Paul Noth and Drew Dernavitch will be drawing at Princeton on April 21st. All the details here. [photo: Paul Noth on the left, Mr. Dernavitch on the right]
Paul Noth’s website.
Drew Dernavitch’s website.
Jane Mattimoe’s blog, A Case For Pencils continues with its impressive series of New Yorker cartoonists talking about their tools of the trade. This week it’s Marisa Acocella Marchetto.
Ms. Marchetto’s website (and her latest book below)
From Comics Alliance, “Putting the ‘Comic’ in ‘Comic Book’: A Tribute to John Stanley” by Benito Ceren. Mr. Stanley is a member of Ink Spill‘s “One Club” (One Club membership is limited to cartoonists who had but one drawing in The New Yorker during their career). Mr. Stanley’s cartoon — an eight panel captionless drawing — appeared in The New Yorker March 15, 1947.
John Stanley in the 1940s: A Comics Bibliography by Frank M. Young
Attempted Bloggery continues its look at Peter Arno‘s work in College Humor. Today’s post: the July 1937 issue.
From CNET.com,March 23, 2016, “How New Yorker Cartoons Could Teach Computers to Be Funny”
[screen grab of The New Yorker‘s Editor, David Remnick laughing at a cartoon]
Out today is Drew Dernavich‘s book for pre-schoolers, It’s Not Easy Being Number Three (Henry Holt & Co.)
From the publisher:
Drew Dernavich is a regular cartoonist for the New Yorker magazine, and the recipient of a National Cartoonists Society award. His cartoons have also appeared in many publications including TIME, the Wall Street Journal,Harvard Business Review, the Boston Globe, and the comics anthology Flight. He lives in New York City.
It happened last night: The New Yorker’s first Holiday Party way downtown near its new offices in The World Trade Center. The venue was dark (see photos), small, and filled with throbbing music. The joint was packed (yes, like sardines) with happy folk. Saw Calvin Trillin anchored near the entrance, while the magazine’s editor, David Remnick shouldered through the crowd, stopping to chat here and there. I believe that Mark Singer (or someone who looked like him) and I passed like ships in the night. Also spotted: 2014’s winner of The Thurber Prize, John Kenney, and the magazine’s art editor, Francoise Mouly.
A number of cartoonists were present. Top photo: a blurry Felipe Galindo (whose exhibit “New York Stories” just opened at The Mark Miller Gallery), and David Borchart. 2nd photo: Ben Schwartz and Joe Dator. 3rd: Andy Friedman (sometimes aka Larry Hat) and Liana Finck. 4th: Amy Hwang, Liza Donnelly, P.C. Vey and Charlie Hankin. 5th: Drew Dernavich in the middle of the crowd. 6th: Danny Shanahan and Robert Leighton. [all photos courtesy of Liza Donnelly]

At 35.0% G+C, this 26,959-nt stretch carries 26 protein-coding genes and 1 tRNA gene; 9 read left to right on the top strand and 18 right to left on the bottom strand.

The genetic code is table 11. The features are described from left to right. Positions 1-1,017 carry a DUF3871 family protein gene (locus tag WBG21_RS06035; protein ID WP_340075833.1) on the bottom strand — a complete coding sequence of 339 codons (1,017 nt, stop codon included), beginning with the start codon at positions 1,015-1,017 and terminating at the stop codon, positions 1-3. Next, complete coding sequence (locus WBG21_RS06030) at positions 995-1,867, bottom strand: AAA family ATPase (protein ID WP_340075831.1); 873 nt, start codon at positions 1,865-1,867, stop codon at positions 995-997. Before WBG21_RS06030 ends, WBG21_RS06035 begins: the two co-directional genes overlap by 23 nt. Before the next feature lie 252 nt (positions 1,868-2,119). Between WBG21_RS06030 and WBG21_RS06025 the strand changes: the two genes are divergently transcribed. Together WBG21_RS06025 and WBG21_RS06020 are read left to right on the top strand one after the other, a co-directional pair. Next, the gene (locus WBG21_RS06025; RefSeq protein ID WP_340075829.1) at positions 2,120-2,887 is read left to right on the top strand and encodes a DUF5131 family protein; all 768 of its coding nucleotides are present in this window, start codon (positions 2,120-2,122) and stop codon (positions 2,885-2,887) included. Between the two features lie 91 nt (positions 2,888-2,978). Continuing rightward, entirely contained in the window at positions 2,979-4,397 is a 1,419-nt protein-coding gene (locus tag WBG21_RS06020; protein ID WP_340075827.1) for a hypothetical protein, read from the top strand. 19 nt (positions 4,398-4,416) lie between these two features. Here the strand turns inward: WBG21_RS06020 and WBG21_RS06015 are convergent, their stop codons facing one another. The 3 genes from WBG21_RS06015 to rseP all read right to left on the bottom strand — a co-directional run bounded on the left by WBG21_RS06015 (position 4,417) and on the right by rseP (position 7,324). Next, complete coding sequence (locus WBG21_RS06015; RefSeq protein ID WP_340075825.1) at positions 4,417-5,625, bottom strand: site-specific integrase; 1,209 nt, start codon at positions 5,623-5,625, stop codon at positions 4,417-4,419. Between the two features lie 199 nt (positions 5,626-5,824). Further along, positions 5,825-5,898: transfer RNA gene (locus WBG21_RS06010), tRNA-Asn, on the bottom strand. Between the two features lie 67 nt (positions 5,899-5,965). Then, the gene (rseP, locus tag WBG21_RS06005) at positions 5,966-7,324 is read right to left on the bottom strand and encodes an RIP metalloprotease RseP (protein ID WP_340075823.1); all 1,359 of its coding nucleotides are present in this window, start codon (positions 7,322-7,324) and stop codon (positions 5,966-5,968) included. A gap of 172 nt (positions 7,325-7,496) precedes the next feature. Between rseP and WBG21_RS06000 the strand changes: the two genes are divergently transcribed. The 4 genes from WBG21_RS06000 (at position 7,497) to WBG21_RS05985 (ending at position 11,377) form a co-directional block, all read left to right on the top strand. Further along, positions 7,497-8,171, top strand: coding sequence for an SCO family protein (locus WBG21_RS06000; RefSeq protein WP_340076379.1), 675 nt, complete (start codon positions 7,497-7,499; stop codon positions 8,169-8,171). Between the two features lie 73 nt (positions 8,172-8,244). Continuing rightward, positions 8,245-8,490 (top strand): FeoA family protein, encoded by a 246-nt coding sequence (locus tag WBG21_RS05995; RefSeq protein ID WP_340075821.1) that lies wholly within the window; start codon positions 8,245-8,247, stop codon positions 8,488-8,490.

Other cartoonists present who escaped the camera: Barbara Smaller, Jason Adam Katzenstein, Bob Mankoff(The New Yorker‘s cartoon editor, and New York Times bestselling author for his memoir, How About Never — Is Never Good For You?), the one and only Sam Gross, David Sipress, Mort Gerberg, Corey Pandolph, and Marisa Acocella Marchetto (whose graphic novel, Ann Tenna hit The New York Times Bestseller list this year).
Just out, The New Yorker Reader: True Crime, an anthology of writing and cartoons with these 36 cartoonists represented:
Charles Addams, Peter Arno, Charles Barsotti, Harry Bliss, David Borchart, Michael Crawford, Leo Cullum, Drew Dernavich, Matthew Diffee, Emily Flake, Alex Gregory, William Haefeli, William Hamilton, Marshall Hopkins, Bruce Eric Kaplan, Farley Katz, Edward Koren, Arnie Levin, Lee Lorenz, Bob Mankoff, Michael Maslin, Ariel Molvig, Paul Noth, John O’Brien, Mischa Richter, Bernard Schoenbaum, Danny Shanahan, Edward Steed, Peter Steiner, James Stevenson, Mike Twohy, P.C. Vey, Kim Warp, Christopher Weyant, Gahan Wilson, Jack Ziegler
With the publication this coming February of It’s Not Easy Being Number 3, Drew Dernavich continues the long tradition of New Yorker cartoonists venturing into the children’s book world (the list includes, among many others, Rea Irvin, Lee Lorenz, James Stevenson, Robert Kraus, James Thurber, William Steig, Frank Modell, Ed Arno, Edward Koren, Henry Martin, Syd Hoff, Dana Fradon, Jack Ziegler, Liza Donnelly, Danny Shanahan, Harry Bliss, and Roz Chast).
[It’s Not Easy Being Number 3, Henry Holt/Christy Ottaviano, February 2016]
Mr. Dernavich’s website
Drew Dernavich, the Sultan of Scratchboard, is featured on A Case For Pencils’ latest post. Check it out here.
Mr. Dernavich’s website.
His New Yorker work on the magazine’s Cartoon Bank site.
[photo: Drew Dernavich]